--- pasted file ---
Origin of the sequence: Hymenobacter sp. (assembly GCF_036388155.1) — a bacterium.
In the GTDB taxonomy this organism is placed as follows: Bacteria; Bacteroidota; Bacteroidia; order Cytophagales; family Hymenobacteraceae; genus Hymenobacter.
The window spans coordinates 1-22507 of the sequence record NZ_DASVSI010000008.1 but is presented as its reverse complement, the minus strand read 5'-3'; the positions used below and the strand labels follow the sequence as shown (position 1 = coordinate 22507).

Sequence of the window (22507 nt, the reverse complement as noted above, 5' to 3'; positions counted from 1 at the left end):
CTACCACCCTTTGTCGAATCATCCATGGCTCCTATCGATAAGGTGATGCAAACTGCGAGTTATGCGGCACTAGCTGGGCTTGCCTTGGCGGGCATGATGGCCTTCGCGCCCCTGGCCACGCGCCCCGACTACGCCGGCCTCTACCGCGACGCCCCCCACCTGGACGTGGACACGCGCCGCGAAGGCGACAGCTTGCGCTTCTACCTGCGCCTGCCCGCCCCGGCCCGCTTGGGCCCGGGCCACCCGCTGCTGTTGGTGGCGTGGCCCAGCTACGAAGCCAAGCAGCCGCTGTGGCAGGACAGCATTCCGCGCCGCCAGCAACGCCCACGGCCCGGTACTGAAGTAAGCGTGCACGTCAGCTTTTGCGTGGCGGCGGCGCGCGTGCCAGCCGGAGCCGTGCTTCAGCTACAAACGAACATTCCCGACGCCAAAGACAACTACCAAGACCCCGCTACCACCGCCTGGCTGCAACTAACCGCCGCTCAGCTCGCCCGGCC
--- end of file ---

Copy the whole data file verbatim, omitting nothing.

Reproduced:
Origin of the sequence: Hymenobacter sp. (assembly GCF_036388155.1) — a bacterium.
In the GTDB taxonomy this organism is placed as follows: Bacteria; Bacteroidota; Bacteroidia; order Cytophagales; family Hymenobacteraceae; genus Hymenobacter.
The window spans coordinates 1-22507 of the sequence record NZ_DASVSI010000008.1 but is presented as its reverse complement, the minus strand read 5'-3'; the positions used below and the strand labels follow the sequence as shown (position 1 = coordinate 22507).

Sequence of the window (22507 nt, the reverse complement as noted above, 5' to 3'; positions counted from 1 at the left end):
CTACCACCCTTTGTCGAATCATCCATGGCTCCTATCGATAAGGTGATGCAAACTGCGAGTTATGCGGCACTAGCTGGGCTTGCCTTGGCGGGCATGATGGCCTTCGCGCCCCTGGCCACGCGCCCCGACTACGCCGGCCTCTACCGCGACGCCCCCCACCTGGACGTGGACACGCGCCGCGAAGGCGACAGCTTGCGCTTCTACCTGCGCCTGCCCGCCCCGGCCCGCTTGGGCCCGGGCCACCCGCTGCTGTTGGTGGCGTGGCCCAGCTACGAAGCCAAGCAGCCGCTGTGGCAGGACAGCATTCCGCGCCGCCAGCAACGCCCACGGCCCGGTACTGAAGTAAGCGTGCACGTCAGCTTTTGCGTGGCGGCGGCGCGCGTGCCAGCCGGAGCCGTGCTTCAGCTACAAACGAACATTCCCGACGCCAAAGACAACTACCAAGACCCCGCTACCACCGCCTGGCTGCAACTAACCGCCGCTCAGCTCGCCCGGCC